I was looking at one of the first sermons our new Bishop of London preached at the annual festival of the Sons and Friends of the Clergy at St Paul’s’ Cathedral on Tuesday 15 May. Bishop Sarah quotes Archbishop Desmond Tutu on his understanding of interconnectedness. He changes the old adage of ‘I think therefore I am’ into ‘I am human, therefore I belong…I am because you are’. Studying Paul’s, or one of his disciple’s letters to the Church at Ephesus, the author give thanks for the Ephesians’ faith in Christ, but the author does more, he gives thanks for their prayers and support of their fellow Christians. There is an acknowledgement in this letter of their interconnectedness in Christ and the understanding this leads to support for others. This is at the heart of the Church, we are a community of relationship, impaired communion results in a fracture of the Church. We must work for unity. That might seem an impossible task and indeed without a significant amount of humility and penitence on all sides I fear we are a very long way from that unity for which Christ prayed. However, we can take small steps. It is precisely for this reason that 10 years ago I suggested we begin a relationship with the parish of St Simon and Jude, Namacunde. The relationship is sometimes difficult and frustrating, Angola is a long away away and communication is difficult. Not only do we have the problem of language, but also cultural considerations and yet, with all these difficulties, we are one in Christ we are brothers and sisters in faith, we are the Church.
Some of you might know of Mark Oakley, who has been Canon Chancellor of St Paul’s Cathedral for the past eight years. He is a great preacher and also loves literature, poetry and theology. He has recently been appointed as the new Dean of Chapel at St John’s College, Cambridge. Mark is a most engaging and challenging preacher. Last Sunday, when we remembered the Birth of John the Baptist, he preached his last sermon at St Paul’s, at least in his present role. Always a campaigner for social justice, Mark spoke powerfully as follows:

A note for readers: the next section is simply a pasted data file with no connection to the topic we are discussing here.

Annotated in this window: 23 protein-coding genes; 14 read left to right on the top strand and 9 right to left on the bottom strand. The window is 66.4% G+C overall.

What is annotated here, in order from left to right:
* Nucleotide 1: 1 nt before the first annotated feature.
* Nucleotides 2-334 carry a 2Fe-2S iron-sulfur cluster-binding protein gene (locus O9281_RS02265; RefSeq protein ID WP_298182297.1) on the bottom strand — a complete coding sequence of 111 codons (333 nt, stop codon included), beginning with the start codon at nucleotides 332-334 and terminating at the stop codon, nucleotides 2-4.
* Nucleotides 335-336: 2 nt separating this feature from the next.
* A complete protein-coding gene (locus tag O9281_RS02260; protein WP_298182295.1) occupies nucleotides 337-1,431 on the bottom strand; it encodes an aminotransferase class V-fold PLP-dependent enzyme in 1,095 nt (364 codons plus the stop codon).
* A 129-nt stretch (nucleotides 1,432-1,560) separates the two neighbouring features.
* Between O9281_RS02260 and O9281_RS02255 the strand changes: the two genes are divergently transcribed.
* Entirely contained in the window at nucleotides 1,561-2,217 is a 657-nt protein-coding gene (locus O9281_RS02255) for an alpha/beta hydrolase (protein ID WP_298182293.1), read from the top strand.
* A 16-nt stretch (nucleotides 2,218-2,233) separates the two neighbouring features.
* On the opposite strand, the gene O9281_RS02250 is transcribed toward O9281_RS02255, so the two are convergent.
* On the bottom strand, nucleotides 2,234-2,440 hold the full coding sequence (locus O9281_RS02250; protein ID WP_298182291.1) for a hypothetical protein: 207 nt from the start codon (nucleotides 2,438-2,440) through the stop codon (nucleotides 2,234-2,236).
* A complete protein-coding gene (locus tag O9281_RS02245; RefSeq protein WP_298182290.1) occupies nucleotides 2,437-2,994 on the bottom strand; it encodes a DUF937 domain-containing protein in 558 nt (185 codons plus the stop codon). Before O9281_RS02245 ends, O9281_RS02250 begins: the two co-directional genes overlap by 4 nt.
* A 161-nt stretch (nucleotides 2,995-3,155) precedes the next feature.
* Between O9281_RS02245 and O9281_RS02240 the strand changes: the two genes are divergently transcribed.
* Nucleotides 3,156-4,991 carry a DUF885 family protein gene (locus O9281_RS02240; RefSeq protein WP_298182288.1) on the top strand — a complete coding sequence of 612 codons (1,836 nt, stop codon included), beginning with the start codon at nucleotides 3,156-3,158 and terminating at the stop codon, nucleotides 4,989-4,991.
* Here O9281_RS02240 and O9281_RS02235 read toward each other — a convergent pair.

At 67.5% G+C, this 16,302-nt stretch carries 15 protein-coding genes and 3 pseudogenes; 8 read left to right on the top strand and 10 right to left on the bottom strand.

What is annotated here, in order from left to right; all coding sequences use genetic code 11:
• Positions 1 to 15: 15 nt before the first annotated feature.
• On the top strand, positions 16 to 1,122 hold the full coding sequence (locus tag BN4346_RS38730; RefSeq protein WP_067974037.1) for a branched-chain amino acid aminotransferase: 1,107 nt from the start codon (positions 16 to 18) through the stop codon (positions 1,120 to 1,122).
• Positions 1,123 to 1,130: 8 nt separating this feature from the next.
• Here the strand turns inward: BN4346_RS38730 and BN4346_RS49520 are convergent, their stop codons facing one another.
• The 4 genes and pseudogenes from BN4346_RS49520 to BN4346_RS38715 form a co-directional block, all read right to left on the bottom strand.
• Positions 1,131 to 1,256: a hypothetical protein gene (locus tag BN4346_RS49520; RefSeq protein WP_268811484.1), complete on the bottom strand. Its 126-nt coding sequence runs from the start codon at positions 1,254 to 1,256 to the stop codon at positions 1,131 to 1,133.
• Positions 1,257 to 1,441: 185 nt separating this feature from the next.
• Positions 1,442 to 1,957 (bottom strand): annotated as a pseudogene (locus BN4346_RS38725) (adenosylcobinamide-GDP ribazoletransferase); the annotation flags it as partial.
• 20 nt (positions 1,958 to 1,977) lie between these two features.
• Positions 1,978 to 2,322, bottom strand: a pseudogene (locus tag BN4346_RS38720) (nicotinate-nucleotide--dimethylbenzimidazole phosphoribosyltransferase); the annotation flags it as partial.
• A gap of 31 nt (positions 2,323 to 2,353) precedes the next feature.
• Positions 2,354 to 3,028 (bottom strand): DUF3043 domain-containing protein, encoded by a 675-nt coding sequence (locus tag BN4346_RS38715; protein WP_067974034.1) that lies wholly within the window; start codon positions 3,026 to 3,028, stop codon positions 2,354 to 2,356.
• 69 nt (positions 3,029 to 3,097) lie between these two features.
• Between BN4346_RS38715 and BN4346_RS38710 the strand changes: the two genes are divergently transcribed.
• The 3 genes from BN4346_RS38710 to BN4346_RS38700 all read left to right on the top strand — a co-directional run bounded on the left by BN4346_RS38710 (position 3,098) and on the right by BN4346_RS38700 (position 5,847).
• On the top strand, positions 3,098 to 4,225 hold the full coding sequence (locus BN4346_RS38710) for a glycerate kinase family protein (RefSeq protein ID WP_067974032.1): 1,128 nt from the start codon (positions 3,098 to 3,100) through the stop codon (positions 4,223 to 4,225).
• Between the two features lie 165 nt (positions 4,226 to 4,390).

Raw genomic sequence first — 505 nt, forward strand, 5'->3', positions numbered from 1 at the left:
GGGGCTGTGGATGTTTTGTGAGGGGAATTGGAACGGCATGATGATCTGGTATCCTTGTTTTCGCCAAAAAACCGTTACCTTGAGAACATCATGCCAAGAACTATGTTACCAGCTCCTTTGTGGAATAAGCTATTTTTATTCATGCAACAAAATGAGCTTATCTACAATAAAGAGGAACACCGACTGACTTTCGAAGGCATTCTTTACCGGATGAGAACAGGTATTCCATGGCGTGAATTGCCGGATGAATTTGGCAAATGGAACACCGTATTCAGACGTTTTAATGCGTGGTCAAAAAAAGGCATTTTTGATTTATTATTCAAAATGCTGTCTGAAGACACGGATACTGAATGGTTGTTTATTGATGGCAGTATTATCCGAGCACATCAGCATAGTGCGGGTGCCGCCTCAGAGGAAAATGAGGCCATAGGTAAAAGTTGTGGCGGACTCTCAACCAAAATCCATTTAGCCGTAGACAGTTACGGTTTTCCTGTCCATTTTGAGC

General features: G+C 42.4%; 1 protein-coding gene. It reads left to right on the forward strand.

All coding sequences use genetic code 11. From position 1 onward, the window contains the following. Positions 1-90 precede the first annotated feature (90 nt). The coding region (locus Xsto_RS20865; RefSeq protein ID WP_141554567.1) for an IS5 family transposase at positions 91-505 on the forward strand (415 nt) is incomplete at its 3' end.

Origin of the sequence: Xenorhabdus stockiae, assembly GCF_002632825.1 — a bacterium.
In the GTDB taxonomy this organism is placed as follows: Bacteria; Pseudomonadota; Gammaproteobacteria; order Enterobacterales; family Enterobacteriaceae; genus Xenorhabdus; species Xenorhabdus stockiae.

[John the Baptist was] someone speaking again the language of God – someone who looked into the future and could see where it will all end and who reports back quickly before it’s too late, someone who is urgently telling us to take a look at ourselves, admit where we’ve gone inhuman, telling us to uphold what is just and right and not always seek compromise.
Someone who asks us for God’s sake to be a citizen of the kingdom of love and not a consumer of the world of competition, consuming away even the environment we live in and breathe, consuming away our hearts in envy, consuming away compassion towards those who so need it in a hard life.
Anyone who tells you that belief in God shouldn’t be mixed up with political consequences – well, show them John the Baptist, show them Martin Luther King, show them Archbishop Tutu, show them William Wilberforce, show them Elizabeth Fry, Dietrich Bonhoeffer, Edith Cavell, Janani Luwum, Esther John, Gene Robinson and ask how they could speak the truth, rebuke injustice and evil and suffer for God without being political? They were following Christ who, if he were a man who just spoke about spiritual things with no threat to the establishment or status quo, why did they execute him?
Mark has made a great contribution to the life of St Paul’s and will be greatly missed.
With every blessing